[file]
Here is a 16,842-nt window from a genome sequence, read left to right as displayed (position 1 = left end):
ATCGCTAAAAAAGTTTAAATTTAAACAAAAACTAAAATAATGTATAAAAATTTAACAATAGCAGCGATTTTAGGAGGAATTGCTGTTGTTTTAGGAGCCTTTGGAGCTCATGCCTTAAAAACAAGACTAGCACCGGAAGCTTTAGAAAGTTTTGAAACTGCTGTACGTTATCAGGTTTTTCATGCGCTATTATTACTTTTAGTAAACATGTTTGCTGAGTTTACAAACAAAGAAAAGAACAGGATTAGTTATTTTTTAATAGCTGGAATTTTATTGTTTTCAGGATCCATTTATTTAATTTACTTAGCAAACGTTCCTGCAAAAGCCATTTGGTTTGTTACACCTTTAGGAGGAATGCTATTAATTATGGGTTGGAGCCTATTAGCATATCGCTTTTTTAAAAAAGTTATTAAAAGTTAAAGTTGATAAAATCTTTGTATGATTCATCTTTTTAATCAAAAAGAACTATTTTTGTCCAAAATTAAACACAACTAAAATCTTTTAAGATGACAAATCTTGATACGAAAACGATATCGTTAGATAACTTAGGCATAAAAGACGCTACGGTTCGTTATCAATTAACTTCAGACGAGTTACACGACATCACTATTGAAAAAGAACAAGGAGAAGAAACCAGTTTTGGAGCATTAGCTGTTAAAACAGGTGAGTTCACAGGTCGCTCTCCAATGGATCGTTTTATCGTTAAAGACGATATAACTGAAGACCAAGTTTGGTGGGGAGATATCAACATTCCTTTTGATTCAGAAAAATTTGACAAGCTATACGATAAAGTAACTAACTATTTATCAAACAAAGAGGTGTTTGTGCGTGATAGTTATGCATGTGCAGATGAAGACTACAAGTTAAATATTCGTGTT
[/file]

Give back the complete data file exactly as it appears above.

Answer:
Here is a 16,842-nt window from a genome sequence, read left to right as displayed (position 1 = left end):
ATCGCTAAAAAAGTTTAAATTTAAACAAAAACTAAAATAATGTATAAAAATTTAACAATAGCAGCGATTTTAGGAGGAATTGCTGTTGTTTTAGGAGCCTTTGGAGCTCATGCCTTAAAAACAAGACTAGCACCGGAAGCTTTAGAAAGTTTTGAAACTGCTGTACGTTATCAGGTTTTTCATGCGCTATTATTACTTTTAGTAAACATGTTTGCTGAGTTTACAAACAAAGAAAAGAACAGGATTAGTTATTTTTTAATAGCTGGAATTTTATTGTTTTCAGGATCCATTTATTTAATTTACTTAGCAAACGTTCCTGCAAAAGCCATTTGGTTTGTTACACCTTTAGGAGGAATGCTATTAATTATGGGTTGGAGCCTATTAGCATATCGCTTTTTTAAAAAAGTTATTAAAAGTTAAAGTTGATAAAATCTTTGTATGATTCATCTTTTTAATCAAAAAGAACTATTTTTGTCCAAAATTAAACACAACTAAAATCTTTTAAGATGACAAATCTTGATACGAAAACGATATCGTTAGATAACTTAGGCATAAAAGACGCTACGGTTCGTTATCAATTAACTTCAGACGAGTTACACGACATCACTATTGAAAAAGAACAAGGAGAAGAAACCAGTTTTGGAGCATTAGCTGTTAAAACAGGTGAGTTCACAGGTCGCTCTCCAATGGATCGTTTTATCGTTAAAGACGATATAACTGAAGACCAAGTTTGGTGGGGAGATATCAACATTCCTTTTGATTCAGAAAAATTTGACAAGCTATACGATAAAGTAACTAACTATTTATCAAACAAAGAGGTGTTTGTGCGTGATAGTTATGCATGTGCAGATGAAGACTACAAGTTAAATATTCGTGTT